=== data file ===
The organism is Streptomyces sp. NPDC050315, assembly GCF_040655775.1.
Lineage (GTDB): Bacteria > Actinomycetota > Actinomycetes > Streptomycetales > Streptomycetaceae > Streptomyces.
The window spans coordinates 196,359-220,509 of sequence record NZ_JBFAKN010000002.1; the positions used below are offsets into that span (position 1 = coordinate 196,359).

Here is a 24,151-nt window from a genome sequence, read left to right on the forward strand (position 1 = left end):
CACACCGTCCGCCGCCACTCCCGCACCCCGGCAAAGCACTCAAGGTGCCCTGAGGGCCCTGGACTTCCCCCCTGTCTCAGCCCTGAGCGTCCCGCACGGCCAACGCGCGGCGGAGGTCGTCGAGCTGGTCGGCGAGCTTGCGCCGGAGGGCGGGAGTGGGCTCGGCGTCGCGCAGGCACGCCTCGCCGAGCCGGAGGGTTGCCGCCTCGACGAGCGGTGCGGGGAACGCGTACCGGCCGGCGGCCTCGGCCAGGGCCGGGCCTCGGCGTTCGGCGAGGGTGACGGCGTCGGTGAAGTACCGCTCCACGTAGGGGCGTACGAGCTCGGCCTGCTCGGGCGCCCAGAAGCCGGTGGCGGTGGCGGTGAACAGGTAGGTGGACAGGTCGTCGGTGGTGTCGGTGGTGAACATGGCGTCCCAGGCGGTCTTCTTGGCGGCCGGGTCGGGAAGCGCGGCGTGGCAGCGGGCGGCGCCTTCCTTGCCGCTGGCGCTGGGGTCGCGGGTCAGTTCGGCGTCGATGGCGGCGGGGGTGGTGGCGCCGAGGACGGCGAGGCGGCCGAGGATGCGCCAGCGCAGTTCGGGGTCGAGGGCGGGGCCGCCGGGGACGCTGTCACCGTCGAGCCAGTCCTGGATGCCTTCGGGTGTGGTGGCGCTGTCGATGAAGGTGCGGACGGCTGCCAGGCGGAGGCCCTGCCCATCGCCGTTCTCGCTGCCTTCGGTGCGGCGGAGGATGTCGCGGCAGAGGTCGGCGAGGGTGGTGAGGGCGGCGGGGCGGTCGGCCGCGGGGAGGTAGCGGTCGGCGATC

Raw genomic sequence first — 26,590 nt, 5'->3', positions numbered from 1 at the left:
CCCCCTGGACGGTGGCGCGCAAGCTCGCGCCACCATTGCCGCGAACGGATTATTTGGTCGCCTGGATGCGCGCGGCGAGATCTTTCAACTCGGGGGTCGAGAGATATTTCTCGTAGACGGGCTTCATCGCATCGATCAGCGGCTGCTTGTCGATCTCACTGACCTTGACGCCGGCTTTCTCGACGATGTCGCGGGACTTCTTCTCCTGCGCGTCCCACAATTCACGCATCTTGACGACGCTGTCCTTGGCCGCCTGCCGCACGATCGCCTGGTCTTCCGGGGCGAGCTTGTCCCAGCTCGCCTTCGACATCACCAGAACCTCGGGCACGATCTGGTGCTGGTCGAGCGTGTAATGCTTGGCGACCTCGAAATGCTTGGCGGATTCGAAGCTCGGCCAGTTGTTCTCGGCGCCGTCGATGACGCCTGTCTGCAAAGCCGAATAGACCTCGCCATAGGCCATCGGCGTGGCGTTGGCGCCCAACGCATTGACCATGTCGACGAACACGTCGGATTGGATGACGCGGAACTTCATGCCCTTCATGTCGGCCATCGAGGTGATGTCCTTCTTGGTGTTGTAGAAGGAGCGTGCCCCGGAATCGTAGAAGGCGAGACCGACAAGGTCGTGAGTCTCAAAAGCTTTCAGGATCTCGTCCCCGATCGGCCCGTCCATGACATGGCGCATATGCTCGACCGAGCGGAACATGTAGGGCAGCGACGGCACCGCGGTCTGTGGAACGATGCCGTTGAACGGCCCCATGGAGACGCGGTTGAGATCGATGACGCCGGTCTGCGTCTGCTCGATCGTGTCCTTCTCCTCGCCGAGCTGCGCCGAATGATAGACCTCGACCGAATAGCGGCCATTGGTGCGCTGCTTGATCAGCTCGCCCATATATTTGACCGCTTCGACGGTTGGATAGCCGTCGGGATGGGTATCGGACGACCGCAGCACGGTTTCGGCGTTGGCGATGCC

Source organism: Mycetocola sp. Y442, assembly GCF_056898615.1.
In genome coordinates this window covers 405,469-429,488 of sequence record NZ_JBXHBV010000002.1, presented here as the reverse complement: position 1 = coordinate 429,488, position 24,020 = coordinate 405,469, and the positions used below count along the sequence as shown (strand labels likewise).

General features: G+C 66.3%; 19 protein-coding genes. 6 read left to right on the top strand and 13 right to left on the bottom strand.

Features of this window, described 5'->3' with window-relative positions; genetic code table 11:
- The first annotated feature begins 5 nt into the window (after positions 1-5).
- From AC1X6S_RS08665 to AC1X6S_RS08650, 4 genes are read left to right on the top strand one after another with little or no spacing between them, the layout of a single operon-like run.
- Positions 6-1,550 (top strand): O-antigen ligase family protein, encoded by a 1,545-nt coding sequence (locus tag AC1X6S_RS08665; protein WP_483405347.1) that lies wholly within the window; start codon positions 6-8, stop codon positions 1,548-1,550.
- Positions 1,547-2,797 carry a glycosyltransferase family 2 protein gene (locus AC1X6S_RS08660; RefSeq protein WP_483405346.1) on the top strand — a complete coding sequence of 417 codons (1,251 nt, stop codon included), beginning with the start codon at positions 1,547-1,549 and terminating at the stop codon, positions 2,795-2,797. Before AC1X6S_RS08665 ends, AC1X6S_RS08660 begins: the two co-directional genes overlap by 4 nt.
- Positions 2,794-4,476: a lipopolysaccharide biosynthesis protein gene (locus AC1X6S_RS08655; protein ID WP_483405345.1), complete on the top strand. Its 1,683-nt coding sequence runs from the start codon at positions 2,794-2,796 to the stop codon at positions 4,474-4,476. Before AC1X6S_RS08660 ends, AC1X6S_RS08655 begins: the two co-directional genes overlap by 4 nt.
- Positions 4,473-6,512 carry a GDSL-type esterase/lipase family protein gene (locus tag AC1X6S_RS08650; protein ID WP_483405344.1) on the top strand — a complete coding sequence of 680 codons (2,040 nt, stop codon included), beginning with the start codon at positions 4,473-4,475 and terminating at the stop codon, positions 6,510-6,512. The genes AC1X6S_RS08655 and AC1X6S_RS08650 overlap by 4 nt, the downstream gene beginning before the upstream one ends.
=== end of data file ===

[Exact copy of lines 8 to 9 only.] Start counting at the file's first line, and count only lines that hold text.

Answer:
Source organism: Mycetocola sp. Y442, assembly GCF_056898615.1.
In genome coordinates this window covers 405,469-429,488 of sequence record NZ_JBXHBV010000002.1, presented here as the reverse complement: position 1 = coordinate 429,488, position 24,020 = coordinate 405,469, and the positions used below count along the sequence as shown (strand labels likewise).